I swear, if you could take one thing away from me, just know that it really is a blessing to be able to breathe.

Everybody was surprised at how I handled the news. I mean, I already knew it was going there, so maybe I had subconsciously prepared myself for The Transplant Talk. But also, I never saw it as bad news. I saw it as good news— another chance at life. Look at how far medicine has come— had this been decades ago, I would’ve died (like my grandfather did, somewhere in Bulgaria, from "a strange heart condition"). But here I was consenting to get another heart. I was given this genetically defected heart that almost killed me, and I still happily used the crap out of it, and now it was time for a better one. 

My parents, on the other hand, didn’t handle the news very well. I had tried to prepare them. They were in denial, especially my dad. They came into my room a couple of hours after I signed the papers (thank you, Care Team, for taking the time to explain everything to them for that long). They were both crying.

I’ve never been a parent, but if you are one, I suppose this is hard news to process. I suppose raising your daughter for 30 years— seeing her go through grade school, seeing her stubborn personality come out at an early age, seeing her through her several Spelling Bees, seeing her the first time she drove a car (terribly), and the first time she had her heart broken, seeing her tell you that some day, she’s going to grow up & save lives, seeing her grow into everything she said she’d become ("and more," according to them) …

And then, seeing her in the Intensive Care Unit in critical condition, hooked up to monitors that beeped too much and living on multiple medications that you had never heard of, with doctors talking about shock and heart failure and the fact that she needed an organ transplant, a critical surgical procedure that would take several hours, and that her whole life would change afterwards.

Again, I don’t know what it feels like to be a parent, but I suspect that this was harder for them than it was for me.

Was I a waste of life? Was I a waste of all the love, support, time, money, and resources they had given me for three decades? Was I wasting their time? Should I ask them to leave? This was a strange feeling, but it was something that I had asked myself so many times. I had always been a practical thinker, a realistic optimist, but also a pusher-awayer. That day, feeling like an 8-year-old asking her parents why the sky is blue, I asked them, “Do you feel like I’ve been a waste of your time and resources for the last 30 years?”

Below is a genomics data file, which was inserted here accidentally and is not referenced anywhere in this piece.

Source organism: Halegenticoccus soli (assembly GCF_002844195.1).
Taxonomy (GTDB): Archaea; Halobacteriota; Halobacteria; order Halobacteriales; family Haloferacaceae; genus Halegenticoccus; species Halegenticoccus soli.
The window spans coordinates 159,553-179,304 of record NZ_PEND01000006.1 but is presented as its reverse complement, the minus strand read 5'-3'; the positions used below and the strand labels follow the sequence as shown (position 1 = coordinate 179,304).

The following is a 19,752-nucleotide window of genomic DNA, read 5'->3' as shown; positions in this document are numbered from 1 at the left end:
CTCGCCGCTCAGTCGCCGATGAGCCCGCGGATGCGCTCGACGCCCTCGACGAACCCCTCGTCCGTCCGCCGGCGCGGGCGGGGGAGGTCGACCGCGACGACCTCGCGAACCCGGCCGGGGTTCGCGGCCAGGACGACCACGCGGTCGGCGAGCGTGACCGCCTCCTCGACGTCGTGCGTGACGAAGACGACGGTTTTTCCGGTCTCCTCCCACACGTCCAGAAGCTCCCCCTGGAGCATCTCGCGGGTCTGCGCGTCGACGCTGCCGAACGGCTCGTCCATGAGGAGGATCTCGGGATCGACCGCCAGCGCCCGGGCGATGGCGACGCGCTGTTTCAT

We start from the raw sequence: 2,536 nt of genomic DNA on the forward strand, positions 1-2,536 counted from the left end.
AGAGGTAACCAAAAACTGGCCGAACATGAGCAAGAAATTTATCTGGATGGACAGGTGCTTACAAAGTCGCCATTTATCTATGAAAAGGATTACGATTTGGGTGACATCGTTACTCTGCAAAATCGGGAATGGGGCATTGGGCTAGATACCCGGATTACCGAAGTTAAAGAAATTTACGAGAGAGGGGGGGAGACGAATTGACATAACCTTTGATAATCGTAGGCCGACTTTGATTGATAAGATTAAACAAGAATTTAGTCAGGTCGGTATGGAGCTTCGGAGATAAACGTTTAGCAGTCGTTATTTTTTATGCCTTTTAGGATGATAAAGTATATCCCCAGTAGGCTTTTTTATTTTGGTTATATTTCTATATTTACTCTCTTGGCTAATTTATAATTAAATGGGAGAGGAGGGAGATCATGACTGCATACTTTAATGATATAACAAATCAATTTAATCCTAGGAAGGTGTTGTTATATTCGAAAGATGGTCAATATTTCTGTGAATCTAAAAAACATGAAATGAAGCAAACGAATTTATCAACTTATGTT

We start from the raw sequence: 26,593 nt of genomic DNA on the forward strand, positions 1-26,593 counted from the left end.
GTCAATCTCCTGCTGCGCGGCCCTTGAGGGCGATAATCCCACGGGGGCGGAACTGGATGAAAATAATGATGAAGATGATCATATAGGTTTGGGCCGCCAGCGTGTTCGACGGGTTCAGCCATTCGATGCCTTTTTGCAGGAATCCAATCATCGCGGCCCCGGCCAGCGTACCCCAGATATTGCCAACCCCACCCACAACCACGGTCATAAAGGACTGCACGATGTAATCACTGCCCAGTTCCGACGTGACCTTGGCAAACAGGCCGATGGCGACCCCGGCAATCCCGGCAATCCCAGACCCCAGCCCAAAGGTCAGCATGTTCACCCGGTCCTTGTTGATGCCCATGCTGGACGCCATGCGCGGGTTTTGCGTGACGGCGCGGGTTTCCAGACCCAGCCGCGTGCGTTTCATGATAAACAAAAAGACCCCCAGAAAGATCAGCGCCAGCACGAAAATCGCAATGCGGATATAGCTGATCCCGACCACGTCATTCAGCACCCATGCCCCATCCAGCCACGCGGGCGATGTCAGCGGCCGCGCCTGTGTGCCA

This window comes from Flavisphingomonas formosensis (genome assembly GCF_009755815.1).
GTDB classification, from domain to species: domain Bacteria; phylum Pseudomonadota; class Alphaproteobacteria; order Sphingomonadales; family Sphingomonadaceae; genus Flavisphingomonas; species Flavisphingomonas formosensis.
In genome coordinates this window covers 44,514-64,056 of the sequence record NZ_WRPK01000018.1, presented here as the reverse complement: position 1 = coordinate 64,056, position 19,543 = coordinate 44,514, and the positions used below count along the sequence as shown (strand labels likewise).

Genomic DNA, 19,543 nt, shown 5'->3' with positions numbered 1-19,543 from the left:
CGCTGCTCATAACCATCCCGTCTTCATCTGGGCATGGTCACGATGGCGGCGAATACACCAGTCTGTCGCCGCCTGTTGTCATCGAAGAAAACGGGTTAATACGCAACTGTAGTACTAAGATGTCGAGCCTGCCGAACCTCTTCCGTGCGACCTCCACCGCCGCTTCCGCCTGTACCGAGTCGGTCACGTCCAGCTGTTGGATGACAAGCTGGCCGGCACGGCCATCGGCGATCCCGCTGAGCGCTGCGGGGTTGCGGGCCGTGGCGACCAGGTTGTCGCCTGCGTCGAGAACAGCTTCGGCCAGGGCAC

They were both shocked by the question.

“You have never and will never be a ‘waste’ for us. Look at how much joy you’ve brought us. How could you even think that?”

“And what if I die before they get me a new heart? Will I have been a waste of resources then?”

Again, they were quiet.

“If you had to die, you would’ve died already,” my mom pointed out.

Then my dad continued, “Having children comes with its struggles, but there’s nothing in the world that makes me happier than my children. Anything you do, everything you do, makes me so proud. Thirty years with you was a blessing, and there are still a hundred years to go,” said my dad.

I think I knew that, but I just needed some good ol’ parental validation. I felt vulnerable. I felt so useless in this stupid bed, and not in control of my stupid, ironic life. I needed them to be my strong, superhero parents who had seen me go through it all for the last 30 years. 

And they couldn’t have done it more gracefully.

We were silent for a few minutes. There was some crying, and some hugging. And then I closed my eyes.

Now, I don’t know if the following was attention-seeking behavior, but it always made me feel at ease: When I was a child, I used to pretend to be asleep on my couch sometimes. My mom would kiss me on my forehead, and then my dad would carry me to my bed and tuck me in. They’d both say that they loved me, and then they would shut my bedroom door and tiptoe out.

Now at age 30, in my hospital bed, I pretended to be asleep. My mom walked over to my bed, and tucked me in. I heard her ask my nurse for another blanket— “She might get cold,” she said. She placed a fresh, warm blanket at the foot of my bed. Then, my parents took turns kissing my forehead. They silently stood in my room for a moment, but it seemed like a long time. And then, they both said that they loved me, and quietly shut my sliding door on their way out. 

Thank you for continuing to read my posts. Until next time,

As happens sometimes, a moment settled and hovered and remained for much more than a moment. And sound stopped and movement stopped for much, much more than a moment.
— John Steinbeck, "Of Mice and Men"